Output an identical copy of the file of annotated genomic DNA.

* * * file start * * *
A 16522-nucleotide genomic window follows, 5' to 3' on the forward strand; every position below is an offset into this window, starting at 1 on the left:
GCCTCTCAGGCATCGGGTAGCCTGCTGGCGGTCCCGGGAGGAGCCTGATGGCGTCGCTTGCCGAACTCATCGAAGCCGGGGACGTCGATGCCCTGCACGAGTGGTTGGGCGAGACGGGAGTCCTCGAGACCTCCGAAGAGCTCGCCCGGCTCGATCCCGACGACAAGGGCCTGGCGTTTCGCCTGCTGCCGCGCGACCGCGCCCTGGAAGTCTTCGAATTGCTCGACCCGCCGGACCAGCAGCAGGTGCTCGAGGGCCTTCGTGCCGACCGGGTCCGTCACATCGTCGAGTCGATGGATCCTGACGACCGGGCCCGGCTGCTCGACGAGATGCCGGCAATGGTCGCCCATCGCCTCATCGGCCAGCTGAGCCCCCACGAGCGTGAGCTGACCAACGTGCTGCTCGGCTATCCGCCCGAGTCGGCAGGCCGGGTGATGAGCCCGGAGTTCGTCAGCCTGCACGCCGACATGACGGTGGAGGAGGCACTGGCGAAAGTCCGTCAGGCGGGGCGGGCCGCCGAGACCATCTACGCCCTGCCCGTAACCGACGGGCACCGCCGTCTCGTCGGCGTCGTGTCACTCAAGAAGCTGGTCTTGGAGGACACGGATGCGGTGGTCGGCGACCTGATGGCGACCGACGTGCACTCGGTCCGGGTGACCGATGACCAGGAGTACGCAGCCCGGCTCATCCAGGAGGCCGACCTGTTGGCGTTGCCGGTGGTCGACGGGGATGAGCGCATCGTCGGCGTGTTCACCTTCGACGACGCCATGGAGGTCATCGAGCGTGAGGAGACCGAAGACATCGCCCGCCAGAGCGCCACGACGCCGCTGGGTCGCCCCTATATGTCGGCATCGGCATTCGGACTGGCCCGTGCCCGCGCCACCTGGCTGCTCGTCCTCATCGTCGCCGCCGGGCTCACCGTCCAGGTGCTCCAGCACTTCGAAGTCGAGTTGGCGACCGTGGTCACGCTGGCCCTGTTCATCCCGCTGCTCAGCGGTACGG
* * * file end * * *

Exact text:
A 16522-nucleotide genomic window follows, 5' to 3' on the forward strand; every position below is an offset into this window, starting at 1 on the left:
GCCTCTCAGGCATCGGGTAGCCTGCTGGCGGTCCCGGGAGGAGCCTGATGGCGTCGCTTGCCGAACTCATCGAAGCCGGGGACGTCGATGCCCTGCACGAGTGGTTGGGCGAGACGGGAGTCCTCGAGACCTCCGAAGAGCTCGCCCGGCTCGATCCCGACGACAAGGGCCTGGCGTTTCGCCTGCTGCCGCGCGACCGCGCCCTGGAAGTCTTCGAATTGCTCGACCCGCCGGACCAGCAGCAGGTGCTCGAGGGCCTTCGTGCCGACCGGGTCCGTCACATCGTCGAGTCGATGGATCCTGACGACCGGGCCCGGCTGCTCGACGAGATGCCGGCAATGGTCGCCCATCGCCTCATCGGCCAGCTGAGCCCCCACGAGCGTGAGCTGACCAACGTGCTGCTCGGCTATCCGCCCGAGTCGGCAGGCCGGGTGATGAGCCCGGAGTTCGTCAGCCTGCACGCCGACATGACGGTGGAGGAGGCACTGGCGAAAGTCCGTCAGGCGGGGCGGGCCGCCGAGACCATCTACGCCCTGCCCGTAACCGACGGGCACCGCCGTCTCGTCGGCGTCGTGTCACTCAAGAAGCTGGTCTTGGAGGACACGGATGCGGTGGTCGGCGACCTGATGGCGACCGACGTGCACTCGGTCCGGGTGACCGATGACCAGGAGTACGCAGCCCGGCTCATCCAGGAGGCCGACCTGTTGGCGTTGCCGGTGGTCGACGGGGATGAGCGCATCGTCGGCGTGTTCACCTTCGACGACGCCATGGAGGTCATCGAGCGTGAGGAGACCGAAGACATCGCCCGCCAGAGCGCCACGACGCCGCTGGGTCGCCCCTATATGTCGGCATCGGCATTCGGACTGGCCCGTGCCCGCGCCACCTGGCTGCTCGTCCTCATCGTCGCCGCCGGGCTCACCGTCCAGGTGCTCCAGCACTTCGAAGTCGAGTTGGCGACCGTGGTCACGCTGGCCCTGTTCATCCCGCTGCTCAGCGGTACGG